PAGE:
Meanwhile, Trócaire has said that the EU regards refugees as little more than ‘commodities for shipping’.
The agency has expressed deep concern at the recent EU-Turkey deal that facilitates the large-scale return of asylum seekers to Turkey, saying that the EU is more concerned with blocking people’s access to Europe than in upholding international law.
Trócaire’s Executive Director, Éamonn Meehan, welcomed the Pope’s visit but warned that more needed to be done to ensure the rights of refugees were upheld.
“I welcome the visit to Lesbos by Pope Francis and it is entirely in keeping with his very obvious concern for the welfare of those who are facing incredible difficulties and challenges in finding safety for themselves and their families,” said Éamonn Meehan.
“Hopefully the visit will help highlight the serious concerns felt by many human rights organisations, including the UN Human Rights Council, regarding the recent deal done between the EU and Turkey.”
“The EU’s focus is on containing the flow of displaced people into Europe instead of upholding international law and offering protection to those fleeing war,” Éamonn Meehan continued.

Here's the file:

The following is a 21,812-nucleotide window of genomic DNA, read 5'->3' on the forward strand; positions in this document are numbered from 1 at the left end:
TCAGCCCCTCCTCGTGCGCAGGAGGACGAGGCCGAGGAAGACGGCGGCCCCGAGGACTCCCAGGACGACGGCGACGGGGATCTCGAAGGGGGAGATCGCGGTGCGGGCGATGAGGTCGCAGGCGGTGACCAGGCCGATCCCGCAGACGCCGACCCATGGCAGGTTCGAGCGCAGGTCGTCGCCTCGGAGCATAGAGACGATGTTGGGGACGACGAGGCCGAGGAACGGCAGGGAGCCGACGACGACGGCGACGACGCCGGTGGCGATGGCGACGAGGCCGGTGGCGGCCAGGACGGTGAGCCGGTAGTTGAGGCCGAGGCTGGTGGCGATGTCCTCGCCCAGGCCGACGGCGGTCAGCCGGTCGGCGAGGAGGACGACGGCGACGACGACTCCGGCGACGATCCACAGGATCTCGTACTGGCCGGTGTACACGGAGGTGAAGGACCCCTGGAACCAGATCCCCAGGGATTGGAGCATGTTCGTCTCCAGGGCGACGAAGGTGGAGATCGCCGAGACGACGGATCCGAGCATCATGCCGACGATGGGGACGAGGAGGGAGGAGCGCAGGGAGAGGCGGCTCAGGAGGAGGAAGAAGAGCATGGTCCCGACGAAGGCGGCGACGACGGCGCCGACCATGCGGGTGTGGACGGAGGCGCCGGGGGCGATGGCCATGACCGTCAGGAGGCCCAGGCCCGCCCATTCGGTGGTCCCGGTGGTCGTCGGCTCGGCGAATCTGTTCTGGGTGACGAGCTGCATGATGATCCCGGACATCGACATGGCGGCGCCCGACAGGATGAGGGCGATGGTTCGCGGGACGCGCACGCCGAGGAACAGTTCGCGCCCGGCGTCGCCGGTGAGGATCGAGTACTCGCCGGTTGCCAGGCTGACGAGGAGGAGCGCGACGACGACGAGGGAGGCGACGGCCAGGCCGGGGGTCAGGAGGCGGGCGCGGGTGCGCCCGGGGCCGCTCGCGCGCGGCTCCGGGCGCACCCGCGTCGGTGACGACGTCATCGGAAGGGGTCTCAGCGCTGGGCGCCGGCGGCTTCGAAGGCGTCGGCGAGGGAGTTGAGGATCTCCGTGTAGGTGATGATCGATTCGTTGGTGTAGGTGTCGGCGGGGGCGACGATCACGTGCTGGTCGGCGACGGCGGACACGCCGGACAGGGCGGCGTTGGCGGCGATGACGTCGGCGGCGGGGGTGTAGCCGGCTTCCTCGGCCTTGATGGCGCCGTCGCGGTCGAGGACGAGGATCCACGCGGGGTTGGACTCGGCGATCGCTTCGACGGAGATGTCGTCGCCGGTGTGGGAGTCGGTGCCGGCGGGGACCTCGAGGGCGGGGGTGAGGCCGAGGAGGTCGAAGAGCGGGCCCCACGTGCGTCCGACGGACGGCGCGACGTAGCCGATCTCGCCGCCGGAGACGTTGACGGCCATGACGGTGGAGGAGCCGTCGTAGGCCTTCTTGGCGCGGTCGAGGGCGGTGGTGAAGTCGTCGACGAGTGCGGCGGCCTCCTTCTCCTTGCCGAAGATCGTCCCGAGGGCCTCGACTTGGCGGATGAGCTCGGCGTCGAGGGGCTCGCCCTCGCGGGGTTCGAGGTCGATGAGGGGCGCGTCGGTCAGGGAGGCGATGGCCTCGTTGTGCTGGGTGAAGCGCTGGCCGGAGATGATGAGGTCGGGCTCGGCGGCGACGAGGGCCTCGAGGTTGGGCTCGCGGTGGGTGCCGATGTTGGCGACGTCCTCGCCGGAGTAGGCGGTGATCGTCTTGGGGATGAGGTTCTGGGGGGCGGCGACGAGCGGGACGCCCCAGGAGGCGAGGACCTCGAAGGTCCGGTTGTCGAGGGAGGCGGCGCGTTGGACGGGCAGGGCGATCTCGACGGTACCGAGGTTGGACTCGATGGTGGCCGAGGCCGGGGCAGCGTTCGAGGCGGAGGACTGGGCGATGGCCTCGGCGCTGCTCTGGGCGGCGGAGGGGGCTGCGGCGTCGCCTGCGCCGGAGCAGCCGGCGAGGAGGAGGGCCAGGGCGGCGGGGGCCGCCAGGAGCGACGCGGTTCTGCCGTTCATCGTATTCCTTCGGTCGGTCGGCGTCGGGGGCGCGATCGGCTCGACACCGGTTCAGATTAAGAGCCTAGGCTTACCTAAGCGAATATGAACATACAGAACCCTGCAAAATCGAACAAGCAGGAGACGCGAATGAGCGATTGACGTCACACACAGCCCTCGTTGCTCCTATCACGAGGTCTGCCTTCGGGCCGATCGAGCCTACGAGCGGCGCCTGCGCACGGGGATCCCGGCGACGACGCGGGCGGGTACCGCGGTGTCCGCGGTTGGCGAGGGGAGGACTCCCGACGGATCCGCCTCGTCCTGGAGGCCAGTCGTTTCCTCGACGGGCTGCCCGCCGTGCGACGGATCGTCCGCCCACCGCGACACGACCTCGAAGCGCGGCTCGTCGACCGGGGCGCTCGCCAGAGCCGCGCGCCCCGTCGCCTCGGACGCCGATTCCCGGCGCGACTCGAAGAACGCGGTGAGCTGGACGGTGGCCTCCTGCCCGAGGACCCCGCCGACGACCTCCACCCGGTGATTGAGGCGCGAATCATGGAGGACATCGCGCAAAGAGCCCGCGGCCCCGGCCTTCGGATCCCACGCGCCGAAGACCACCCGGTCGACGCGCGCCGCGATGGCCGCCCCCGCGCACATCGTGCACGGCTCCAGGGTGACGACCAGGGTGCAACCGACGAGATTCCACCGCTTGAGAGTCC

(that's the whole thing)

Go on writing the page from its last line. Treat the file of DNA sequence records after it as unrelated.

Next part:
“The deal states that all new ‘irregular migrants’ crossing from Turkey into the Greek islands will be returned to Turkey, but then tries to assert that these will not be collective expulsions.”
“The EU regards Syrian refugees as commodities for shipping rather than desperate and exhausted human beings. The deal with Turkey fails to take appropriate account of the fundamental right to seek asylum.”
The agency is currently providing humanitarian assistance to Syrians in seven countries.
Trócaire has been providing food, shelter and psycho-social support to people displaced by conflict in Syria, Jordan and Lebanon since 2013. The organisation also supports refugees in Greece, Macedonia, Croatia and Serbia, providing food and other essential items, as well as translators.
“This plan was agreed in the shadow of Europe’s failure to realise commitments made last September to relocate 160,000 refugees,” Éamonn Meehan said.
“The deal ignores the systems, structures and resources required to assess claims in a fair and legal way, the time required to investigate claims, and the right to appeal a rejected claim.”